The production itself was minimalistic and the majority of the dialogue was a single narrative which made it feel as though the character was speaking directly to you, making you feel like part of the scene. When the characters did interact with each other their dialogue and movements on stage flowed into doing so with a seamless elegance. I found that the play had the effect of a calming plea of insanity and love and was executed beautifully.
Cast & Creatives
W2 (Play) Victoria John
W1 (Play) / Ellen (Silence) Peta Cornish
M (Play) / Rumsey (Silence) Matthew Bulgo
Bates (Silence) Neal McWilliams
Director (Play) Kate Wasserberg
Director (Silence) Titas Halder
Designer Amy Jane Cook
Stage Manager Steffi Pickering
Lighting Designer Katy Morison
Composition and Sound Design Dyfan Jones
Assistant Director Izzy Rabey
The Other Room Theatre kick of 2016 with their new season ‘Insomnia,’ bringing us a double bill of both Beckett and Pinter’s work. These 20th century playwrights are considered to be two of the most influential dramatists of all time.
The plays ‘Play’ by Beckett and ‘Silence’ by Pinter, both draw on themes around betrayal and lust. Both Kate Wasserberg, (director of ‘Play’ and Artistic Director of the Other Room) and Titas Halder, (director of ‘Silence’) made sure these plays were not only performed with great distinction but also showed great technical accomplishment.
Stepping into the first performance of the Other Room theatre there was soundscape in the background (composed and sound designed by Dyfan Jones) creating the mood that was hardly noticed at first but grew louder and louder until everyone was completely engaged and then it just cut out. A deathly silence where the audience was left in the pitch black, all senses removed, waiting in suspense. This was the first moment that completely drew me in to the performance, this moment never left me until I was ushered out of my seat. I was in complete awe at what I had just seen.
Floating heads on stage, muttering things one couldn’t comprehend, the imagery in this was beautiful. Then controlled by a single spotlight it shone onto the character speaking at the time with everything else surrounded in blackness. This technically was beautiful as we were transfixed on what was being shown. It felt like you were at a tennis match where you kept moving your head to the next performance not wanting to blink in case you missed the next moment.
The performers were incredible, their focused stare and fast paced speaking with hardly pausing was a treat to see. It was evident that they had complete dedication to this performance as their pronunciation was spot on even though the pace was remarkably difficult. The trio of performers even though they were speaking in quite a monotonous way showed great characterisation and we could fully get a sense of each personality.
After only knowing Matthew Bulgo through his great work as a playwright on ‘Last Christmas’ for Dirty Protest, his acting ability corresponded to the success of his play. Acting alongside him was Victoria John who showed comedy within this play and who’s laugh has to be up there with the greatest of evil laughs. Then Peta Cornish who captivated us with the use of her eyes and her elegant speaking voice.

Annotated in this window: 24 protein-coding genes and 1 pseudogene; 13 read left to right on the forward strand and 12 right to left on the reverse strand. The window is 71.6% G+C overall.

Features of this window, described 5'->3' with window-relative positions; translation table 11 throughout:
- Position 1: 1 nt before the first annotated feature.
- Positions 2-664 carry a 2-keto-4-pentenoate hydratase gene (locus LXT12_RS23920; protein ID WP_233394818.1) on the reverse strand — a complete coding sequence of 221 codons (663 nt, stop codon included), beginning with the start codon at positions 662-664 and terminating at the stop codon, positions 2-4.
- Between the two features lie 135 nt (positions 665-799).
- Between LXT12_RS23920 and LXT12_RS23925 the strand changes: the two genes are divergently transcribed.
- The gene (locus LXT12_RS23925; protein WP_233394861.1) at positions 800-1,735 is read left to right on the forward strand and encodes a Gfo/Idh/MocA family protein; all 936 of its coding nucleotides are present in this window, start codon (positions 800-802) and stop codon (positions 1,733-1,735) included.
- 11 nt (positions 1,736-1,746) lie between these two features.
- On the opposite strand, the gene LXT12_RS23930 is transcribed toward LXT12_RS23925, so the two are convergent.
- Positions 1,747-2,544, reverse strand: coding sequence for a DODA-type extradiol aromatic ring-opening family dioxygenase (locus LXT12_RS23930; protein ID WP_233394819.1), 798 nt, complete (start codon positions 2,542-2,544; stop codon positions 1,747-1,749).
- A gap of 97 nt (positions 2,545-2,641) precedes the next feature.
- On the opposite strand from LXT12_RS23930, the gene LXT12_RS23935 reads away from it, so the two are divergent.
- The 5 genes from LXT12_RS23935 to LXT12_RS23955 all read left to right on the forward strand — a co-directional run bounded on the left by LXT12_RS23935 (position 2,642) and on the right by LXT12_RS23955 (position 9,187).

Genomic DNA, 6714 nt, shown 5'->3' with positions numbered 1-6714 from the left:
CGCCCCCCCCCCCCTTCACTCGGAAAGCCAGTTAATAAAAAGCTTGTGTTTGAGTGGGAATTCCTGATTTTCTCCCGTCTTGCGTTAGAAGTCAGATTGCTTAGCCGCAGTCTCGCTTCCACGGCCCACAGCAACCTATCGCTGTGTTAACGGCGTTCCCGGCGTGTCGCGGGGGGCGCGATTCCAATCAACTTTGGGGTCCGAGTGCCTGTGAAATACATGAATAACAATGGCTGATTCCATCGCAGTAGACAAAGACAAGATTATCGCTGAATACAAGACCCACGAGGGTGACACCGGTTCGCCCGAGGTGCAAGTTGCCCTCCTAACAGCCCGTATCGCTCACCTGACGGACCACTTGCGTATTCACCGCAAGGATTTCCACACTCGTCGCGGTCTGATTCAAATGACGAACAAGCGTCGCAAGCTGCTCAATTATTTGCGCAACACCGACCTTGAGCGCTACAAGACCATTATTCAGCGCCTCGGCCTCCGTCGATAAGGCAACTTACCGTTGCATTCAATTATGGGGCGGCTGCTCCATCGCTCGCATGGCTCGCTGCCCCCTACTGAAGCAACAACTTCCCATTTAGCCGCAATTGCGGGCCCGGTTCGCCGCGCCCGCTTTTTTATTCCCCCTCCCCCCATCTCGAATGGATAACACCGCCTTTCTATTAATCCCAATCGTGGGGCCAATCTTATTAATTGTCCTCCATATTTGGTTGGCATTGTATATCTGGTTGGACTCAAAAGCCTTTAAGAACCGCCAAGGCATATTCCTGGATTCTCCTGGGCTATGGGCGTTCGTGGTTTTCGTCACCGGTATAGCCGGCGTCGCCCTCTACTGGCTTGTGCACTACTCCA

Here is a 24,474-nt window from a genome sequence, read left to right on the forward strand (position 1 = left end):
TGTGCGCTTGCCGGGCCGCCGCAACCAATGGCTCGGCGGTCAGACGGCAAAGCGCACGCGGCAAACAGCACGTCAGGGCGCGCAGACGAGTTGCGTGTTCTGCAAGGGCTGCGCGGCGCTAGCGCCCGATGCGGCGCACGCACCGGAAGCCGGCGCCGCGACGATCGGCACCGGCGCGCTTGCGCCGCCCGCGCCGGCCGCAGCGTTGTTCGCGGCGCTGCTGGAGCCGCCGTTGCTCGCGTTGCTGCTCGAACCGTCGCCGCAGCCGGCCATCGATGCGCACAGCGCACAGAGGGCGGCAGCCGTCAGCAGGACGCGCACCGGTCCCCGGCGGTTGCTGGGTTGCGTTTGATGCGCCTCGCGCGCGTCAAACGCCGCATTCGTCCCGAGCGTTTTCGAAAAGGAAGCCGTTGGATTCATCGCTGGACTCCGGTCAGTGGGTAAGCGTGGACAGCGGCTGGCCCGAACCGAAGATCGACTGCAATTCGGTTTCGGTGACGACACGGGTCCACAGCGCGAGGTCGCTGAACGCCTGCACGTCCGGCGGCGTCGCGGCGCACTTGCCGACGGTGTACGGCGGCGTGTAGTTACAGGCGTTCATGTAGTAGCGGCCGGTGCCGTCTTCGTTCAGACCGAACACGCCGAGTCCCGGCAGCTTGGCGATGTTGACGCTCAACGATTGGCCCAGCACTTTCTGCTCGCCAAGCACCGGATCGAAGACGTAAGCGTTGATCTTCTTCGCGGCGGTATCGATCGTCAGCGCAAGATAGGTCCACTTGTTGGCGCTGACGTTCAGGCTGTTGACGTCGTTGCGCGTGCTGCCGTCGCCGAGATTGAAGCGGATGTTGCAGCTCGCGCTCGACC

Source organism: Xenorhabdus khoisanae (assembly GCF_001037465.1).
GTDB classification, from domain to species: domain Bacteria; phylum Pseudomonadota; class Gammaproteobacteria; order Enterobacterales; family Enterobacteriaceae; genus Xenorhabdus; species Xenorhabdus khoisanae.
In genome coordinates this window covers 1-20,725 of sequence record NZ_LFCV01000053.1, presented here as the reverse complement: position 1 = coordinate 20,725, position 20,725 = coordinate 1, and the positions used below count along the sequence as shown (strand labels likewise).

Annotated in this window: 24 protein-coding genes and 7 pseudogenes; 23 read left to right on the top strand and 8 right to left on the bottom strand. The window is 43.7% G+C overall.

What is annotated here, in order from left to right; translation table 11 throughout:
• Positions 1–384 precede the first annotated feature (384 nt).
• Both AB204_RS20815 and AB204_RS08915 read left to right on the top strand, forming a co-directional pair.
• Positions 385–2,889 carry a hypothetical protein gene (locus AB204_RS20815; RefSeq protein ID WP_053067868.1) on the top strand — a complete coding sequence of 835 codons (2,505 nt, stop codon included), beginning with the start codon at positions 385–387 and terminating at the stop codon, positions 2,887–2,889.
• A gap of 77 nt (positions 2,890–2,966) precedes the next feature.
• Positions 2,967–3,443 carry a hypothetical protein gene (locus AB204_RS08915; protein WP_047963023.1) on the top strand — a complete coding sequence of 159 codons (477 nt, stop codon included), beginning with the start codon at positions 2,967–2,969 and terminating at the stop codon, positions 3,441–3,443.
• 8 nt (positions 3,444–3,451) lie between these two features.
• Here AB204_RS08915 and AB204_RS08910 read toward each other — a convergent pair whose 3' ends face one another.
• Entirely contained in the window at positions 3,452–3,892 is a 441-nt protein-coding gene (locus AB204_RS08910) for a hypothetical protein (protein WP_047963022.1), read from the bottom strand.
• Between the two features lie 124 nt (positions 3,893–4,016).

This was a performance that frazzled my mind yet I would want to see it again and again just to get another glimpse into those lives.
The second performance, Pinter’s ‘Silence’ was technically less demanding but nonetheless just as beautiful, the simplistic set worked really well and it felt like the actors were in another dimension. What I noticed most of all was their use of spatial awareness, when one person moved to a different spot, the others would change their position so it always looked aesthetically pleasing to the eye. This was well thought through and blocked. The performers acting was equally accomplished with Matthew Bulgo playing Rumsey, showing us a more desperate side than the comical side we saw earlier, Peta Cornish playing Ellen uses her eyes as an emotive tool which was something I haven’t seen in a long time in a performance, truly remarkable. Then, Neal McWilliams playing Bates. Neal played a character who had a boyish charm that really put extra depth into this performance and made it stand out so much more. Each performer showed us what it felt like to be in desperation of love and hope, to have such strong feelings and the want to connect with one another.
This double bill was a great way to step out from the outer world into something much deeper. This is a performance that makes you feel something you definitely didn’t feel before entering the room. As an actor myself these plays are something every actor dreams to play, the way they are technically demanding for the voice and how you have to be completely disciplined with your whole body making sure you know every tiny movement you make will have great impact on the performance. I thoroughly enjoyed the night and cant wait to watch the Other Rooms next performance of ‘Sand’ by Nick Gill.
It’s not often you get to say that you’ve seen both a Beckett and a Pinter play in one night, in an hour in fact. But The Other Room at Porter’s, yet again, delivers for it’s audiences a night of theatre that affects you and lets you indulge in it’s rarity.